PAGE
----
Does whatever a Spider can!
Think of all the things you would class as necessary for inclusion in a Spider-Man game. For me there's web-slinging, henchmen, bank heists, the Daily Bugle and J.J. Jameson, Dr. Octopus and all of the rest of his villainous entourage, Venom, Scorpion and the other famous enemies and above all a classic wrongly-accused plot centring around poor old Spidey. Well this game has all that and more. The main menu offers you plenty of options; you can start the single player game, mess around with various setup options, enter the "Special" menu (for cheat insertion, selecting previously completed levels, credits and changing Spidey's outfit), take part against the clock in various special tasks or train, with help from the game. Last but not least, you can view the Gallery (a wonderfully superfluous feature allowing you to peruse all of the cutscenes, comics collected, game covers and character models - with voiceover bio's from Stan Lee!) The single player game is obviously the main focus of the action, and this plot-driven Spider-Man adventure is where you'll rack up the most time. The story is that Dr. Otto Octavius' speech at the Science Expo is interrupted and his latest technological invention stolen, by Spider-Man! Except not, because Peter Parker is busy reporting on the event from the floor. This impostor isn't the only thing out of place at the Expo; Parker runs into Eddie Brock, better known as the human half of the symbiotic Venom! Something is definitely amiss in NYC, and Spidey has to get to the bottom of it.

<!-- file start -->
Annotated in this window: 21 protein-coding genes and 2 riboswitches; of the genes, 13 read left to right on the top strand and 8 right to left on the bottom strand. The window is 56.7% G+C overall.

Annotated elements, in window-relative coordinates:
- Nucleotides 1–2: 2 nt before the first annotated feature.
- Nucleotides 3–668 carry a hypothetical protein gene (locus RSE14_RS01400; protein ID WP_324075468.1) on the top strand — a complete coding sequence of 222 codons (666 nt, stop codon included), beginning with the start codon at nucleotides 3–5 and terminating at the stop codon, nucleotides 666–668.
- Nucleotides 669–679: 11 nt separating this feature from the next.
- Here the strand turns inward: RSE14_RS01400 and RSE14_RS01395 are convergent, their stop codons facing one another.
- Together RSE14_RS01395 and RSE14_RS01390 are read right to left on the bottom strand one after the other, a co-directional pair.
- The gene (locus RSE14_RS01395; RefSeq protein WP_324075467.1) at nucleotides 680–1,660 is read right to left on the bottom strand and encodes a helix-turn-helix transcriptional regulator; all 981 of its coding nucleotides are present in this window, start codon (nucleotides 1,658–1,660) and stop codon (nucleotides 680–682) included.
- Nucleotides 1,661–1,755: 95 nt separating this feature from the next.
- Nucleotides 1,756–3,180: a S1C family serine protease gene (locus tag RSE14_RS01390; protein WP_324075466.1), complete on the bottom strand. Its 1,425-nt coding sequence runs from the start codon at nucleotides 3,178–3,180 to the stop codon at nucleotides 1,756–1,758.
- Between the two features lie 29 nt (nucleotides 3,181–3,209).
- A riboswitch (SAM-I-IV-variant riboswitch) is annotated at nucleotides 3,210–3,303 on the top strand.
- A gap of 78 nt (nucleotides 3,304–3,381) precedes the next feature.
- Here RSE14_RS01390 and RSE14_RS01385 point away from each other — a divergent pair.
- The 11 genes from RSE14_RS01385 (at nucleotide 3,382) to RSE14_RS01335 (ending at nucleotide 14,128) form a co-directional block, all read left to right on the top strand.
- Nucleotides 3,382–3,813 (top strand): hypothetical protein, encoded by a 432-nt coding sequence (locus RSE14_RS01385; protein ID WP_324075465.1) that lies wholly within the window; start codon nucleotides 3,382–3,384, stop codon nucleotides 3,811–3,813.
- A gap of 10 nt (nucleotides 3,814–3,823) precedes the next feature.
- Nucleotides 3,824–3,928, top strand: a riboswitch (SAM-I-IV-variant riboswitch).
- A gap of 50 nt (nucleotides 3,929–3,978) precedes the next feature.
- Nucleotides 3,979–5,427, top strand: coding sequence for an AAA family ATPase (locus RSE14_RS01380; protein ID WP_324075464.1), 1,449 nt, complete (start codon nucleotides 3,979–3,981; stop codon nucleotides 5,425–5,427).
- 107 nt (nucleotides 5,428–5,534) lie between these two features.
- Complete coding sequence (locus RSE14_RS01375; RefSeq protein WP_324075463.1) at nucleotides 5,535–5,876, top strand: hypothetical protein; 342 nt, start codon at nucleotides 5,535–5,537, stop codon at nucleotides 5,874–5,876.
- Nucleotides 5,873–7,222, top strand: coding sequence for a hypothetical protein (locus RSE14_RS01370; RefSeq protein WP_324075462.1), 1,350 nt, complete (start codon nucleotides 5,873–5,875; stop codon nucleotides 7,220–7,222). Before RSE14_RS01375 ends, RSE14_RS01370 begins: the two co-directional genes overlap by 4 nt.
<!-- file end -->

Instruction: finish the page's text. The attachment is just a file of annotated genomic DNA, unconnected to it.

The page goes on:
But just as he's racing into action, he discovers from Black Cat that the New York City Bank is being heisted by the Jade Syndicate, and sets off to usurp their efforts! The early control system is easy to master, and there are usefully placed question marks which when pushed prompt Black Cat to appear and give Spidey a tip on how to overcome the current situation or how to use one of his abilities. Leaping from building to building is a simple matter of taking a leap of faith then holding down R2 to swing until you're over the next rooftop. The Bank Heist is an easy scenario to overcome, basically being a matter of dispatching the crooks and preventing them from executing the hostages. If they manage to cap one of the reluctant guests, it's back to the start of the current section. This is quite easy to prevent as there's usually only one guard in a position to kill anyone and a bit of creative crawling on the roof can put you in a position to deal with him, before removing his friend. The more difficult sections put you at the disposal of two or more captors with hostages milling around and only so much web to sling, but with a couple of retries the method becomes obvious. Interestingly, unlike many games of this ilk where you are forced to replay each and every section until you've learnt the correct way to deal with it, in Spider-Man you often find yourself in a position and due to your experiences earlier know exactly how to deal with it. With a little intuition and careful use of your arsenal of kicks, punches, throws and web-balls, you can take out henchmen without losing any health or hostages.